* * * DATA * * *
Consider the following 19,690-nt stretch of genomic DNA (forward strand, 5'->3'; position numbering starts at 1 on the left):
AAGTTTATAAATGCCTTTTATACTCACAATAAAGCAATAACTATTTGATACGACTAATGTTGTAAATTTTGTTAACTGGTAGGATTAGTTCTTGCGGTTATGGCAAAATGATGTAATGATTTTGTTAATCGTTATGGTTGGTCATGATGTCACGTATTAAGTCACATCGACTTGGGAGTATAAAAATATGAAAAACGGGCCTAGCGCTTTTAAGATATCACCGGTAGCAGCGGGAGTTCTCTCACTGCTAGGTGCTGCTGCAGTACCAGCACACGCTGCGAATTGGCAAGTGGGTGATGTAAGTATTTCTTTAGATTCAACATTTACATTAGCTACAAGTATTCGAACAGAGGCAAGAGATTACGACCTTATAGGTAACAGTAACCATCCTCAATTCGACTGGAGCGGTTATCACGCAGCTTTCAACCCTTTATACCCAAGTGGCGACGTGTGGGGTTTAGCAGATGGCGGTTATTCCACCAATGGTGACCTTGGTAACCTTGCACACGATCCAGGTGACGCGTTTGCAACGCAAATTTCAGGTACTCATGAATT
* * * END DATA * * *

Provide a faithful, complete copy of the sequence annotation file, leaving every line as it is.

Consider the following 19,690-nt stretch of genomic DNA (forward strand, 5'->3'; position numbering starts at 1 on the left):
AAGTTTATAAATGCCTTTTATACTCACAATAAAGCAATAACTATTTGATACGACTAATGTTGTAAATTTTGTTAACTGGTAGGATTAGTTCTTGCGGTTATGGCAAAATGATGTAATGATTTTGTTAATCGTTATGGTTGGTCATGATGTCACGTATTAAGTCACATCGACTTGGGAGTATAAAAATATGAAAAACGGGCCTAGCGCTTTTAAGATATCACCGGTAGCAGCGGGAGTTCTCTCACTGCTAGGTGCTGCTGCAGTACCAGCACACGCTGCGAATTGGCAAGTGGGTGATGTAAGTATTTCTTTAGATTCAACATTTACATTAGCTACAAGTATTCGAACAGAGGCAAGAGATTACGACCTTATAGGTAACAGTAACCATCCTCAATTCGACTGGAGCGGTTATCACGCAGCTTTCAACCCTTTATACCCAAGTGGCGACGTGTGGGGTTTAGCAGATGGCGGTTATTCCACCAATGGTGACCTTGGTAACCTTGCACACGATCCAGGTGACGCGTTTGCAACGCAAATTTCAGGTACTCATGAATT